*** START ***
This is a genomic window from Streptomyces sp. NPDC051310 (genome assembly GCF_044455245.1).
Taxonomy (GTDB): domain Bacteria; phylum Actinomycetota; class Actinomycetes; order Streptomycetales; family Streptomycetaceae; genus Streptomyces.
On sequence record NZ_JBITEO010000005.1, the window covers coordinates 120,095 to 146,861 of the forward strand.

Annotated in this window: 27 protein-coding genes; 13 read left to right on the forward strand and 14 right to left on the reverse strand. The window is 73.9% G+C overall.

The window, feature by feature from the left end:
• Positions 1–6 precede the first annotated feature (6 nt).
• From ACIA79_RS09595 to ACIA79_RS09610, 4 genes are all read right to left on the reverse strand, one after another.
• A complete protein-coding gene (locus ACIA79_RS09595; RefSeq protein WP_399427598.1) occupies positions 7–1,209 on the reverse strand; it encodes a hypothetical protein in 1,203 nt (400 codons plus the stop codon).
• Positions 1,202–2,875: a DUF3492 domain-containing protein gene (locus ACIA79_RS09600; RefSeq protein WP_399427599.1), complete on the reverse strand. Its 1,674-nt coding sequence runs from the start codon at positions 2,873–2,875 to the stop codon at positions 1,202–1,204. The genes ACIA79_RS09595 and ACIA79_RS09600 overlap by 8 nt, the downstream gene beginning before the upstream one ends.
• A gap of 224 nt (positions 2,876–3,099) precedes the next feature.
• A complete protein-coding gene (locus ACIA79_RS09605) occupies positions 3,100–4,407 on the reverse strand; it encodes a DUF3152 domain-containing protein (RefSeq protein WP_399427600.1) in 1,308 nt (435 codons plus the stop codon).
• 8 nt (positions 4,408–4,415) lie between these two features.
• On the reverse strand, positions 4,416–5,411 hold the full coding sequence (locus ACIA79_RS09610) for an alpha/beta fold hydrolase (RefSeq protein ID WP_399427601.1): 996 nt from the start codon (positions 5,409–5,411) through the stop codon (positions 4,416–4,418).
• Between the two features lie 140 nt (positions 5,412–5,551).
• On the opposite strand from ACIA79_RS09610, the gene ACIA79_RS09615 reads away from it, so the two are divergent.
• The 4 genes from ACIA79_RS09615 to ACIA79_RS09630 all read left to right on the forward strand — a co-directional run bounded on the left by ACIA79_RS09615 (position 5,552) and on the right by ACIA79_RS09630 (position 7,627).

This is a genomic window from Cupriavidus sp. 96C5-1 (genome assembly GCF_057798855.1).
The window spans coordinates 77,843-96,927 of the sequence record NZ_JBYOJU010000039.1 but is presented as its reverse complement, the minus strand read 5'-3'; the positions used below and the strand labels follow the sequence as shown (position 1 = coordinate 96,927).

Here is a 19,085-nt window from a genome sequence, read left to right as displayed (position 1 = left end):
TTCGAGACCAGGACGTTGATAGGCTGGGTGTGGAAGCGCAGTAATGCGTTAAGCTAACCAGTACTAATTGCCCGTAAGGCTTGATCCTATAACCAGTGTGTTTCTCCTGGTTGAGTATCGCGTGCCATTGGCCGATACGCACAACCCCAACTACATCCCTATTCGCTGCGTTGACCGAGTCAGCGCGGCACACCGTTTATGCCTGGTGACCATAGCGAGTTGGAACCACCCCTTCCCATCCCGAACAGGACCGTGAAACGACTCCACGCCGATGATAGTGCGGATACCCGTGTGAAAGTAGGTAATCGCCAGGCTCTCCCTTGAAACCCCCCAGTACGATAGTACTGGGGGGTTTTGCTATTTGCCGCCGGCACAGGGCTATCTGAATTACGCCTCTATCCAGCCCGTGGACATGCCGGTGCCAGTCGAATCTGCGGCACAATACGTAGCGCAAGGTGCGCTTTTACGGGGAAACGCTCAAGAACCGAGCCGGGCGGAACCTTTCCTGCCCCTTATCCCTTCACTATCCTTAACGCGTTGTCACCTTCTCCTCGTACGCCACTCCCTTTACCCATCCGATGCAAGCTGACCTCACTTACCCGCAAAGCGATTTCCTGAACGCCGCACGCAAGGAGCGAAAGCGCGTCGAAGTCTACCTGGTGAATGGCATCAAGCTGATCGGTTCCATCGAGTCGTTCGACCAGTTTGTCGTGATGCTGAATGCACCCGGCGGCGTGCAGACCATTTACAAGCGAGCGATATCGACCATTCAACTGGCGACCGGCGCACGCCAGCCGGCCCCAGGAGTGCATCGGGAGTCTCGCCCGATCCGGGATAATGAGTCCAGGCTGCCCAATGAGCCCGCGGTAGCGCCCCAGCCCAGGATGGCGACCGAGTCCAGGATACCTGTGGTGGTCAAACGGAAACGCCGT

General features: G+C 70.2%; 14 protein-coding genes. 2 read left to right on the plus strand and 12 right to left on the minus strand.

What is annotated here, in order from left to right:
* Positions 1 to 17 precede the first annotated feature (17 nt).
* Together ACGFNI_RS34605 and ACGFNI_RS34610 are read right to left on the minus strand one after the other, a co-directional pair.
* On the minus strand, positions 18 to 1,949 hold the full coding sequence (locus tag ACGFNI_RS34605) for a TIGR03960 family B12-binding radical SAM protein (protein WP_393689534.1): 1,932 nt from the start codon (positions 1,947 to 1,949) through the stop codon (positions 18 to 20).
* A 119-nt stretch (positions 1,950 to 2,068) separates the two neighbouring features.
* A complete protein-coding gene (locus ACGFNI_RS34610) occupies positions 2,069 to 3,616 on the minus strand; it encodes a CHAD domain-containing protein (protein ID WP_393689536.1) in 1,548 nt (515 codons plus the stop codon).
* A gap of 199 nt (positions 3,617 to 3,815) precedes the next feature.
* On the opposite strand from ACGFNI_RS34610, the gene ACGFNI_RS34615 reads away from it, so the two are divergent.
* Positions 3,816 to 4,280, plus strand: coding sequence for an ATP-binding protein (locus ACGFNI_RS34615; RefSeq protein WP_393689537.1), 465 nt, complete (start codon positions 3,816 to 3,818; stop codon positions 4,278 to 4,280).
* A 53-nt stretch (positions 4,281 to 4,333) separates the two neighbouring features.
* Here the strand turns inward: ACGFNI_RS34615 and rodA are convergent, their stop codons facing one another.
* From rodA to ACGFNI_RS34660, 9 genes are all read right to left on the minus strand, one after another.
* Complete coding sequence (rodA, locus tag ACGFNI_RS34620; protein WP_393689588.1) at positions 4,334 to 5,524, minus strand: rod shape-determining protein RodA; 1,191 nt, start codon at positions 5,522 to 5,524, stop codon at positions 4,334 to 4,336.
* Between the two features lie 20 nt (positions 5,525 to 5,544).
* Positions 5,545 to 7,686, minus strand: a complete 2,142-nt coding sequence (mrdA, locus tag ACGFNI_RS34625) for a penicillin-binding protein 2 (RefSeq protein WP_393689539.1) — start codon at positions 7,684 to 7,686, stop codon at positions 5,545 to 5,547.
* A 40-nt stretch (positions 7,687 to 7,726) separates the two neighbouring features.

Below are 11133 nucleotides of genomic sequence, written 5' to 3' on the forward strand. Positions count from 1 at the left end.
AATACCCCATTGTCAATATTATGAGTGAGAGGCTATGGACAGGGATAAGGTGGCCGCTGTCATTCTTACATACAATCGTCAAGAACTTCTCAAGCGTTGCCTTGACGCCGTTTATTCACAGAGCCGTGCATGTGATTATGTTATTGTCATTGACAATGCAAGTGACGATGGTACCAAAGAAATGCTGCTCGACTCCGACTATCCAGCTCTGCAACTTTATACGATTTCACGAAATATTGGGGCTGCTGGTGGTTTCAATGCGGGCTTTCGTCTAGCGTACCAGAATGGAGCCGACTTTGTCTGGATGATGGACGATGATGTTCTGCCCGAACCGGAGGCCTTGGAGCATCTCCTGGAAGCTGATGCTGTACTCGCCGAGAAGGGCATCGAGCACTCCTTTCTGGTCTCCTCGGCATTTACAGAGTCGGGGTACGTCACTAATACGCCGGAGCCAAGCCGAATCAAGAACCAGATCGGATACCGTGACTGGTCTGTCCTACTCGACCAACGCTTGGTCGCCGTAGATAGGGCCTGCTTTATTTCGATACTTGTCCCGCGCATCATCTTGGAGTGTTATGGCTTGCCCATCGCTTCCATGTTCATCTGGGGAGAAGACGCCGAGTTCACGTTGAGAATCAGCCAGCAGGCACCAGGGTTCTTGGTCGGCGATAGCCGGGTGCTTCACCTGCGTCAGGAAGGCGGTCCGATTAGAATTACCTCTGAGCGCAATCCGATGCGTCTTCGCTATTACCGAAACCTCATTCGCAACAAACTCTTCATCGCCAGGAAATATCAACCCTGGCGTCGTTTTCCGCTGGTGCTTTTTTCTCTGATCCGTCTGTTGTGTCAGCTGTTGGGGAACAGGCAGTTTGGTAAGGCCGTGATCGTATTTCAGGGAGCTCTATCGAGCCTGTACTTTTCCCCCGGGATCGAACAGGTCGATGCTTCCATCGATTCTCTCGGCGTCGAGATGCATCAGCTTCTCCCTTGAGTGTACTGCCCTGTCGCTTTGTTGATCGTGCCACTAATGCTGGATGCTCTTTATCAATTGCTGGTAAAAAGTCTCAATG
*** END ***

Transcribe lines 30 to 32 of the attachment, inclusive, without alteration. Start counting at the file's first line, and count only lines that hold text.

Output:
* Positions 3,816 to 4,280, plus strand: coding sequence for an ATP-binding protein (locus ACGFNI_RS34615; RefSeq protein WP_393689537.1), 465 nt, complete (start codon positions 3,816 to 3,818; stop codon positions 4,278 to 4,280).
* A 53-nt stretch (positions 4,281 to 4,333) separates the two neighbouring features.
* Here the strand turns inward: ACGFNI_RS34615 and rodA are convergent, their stop codons facing one another.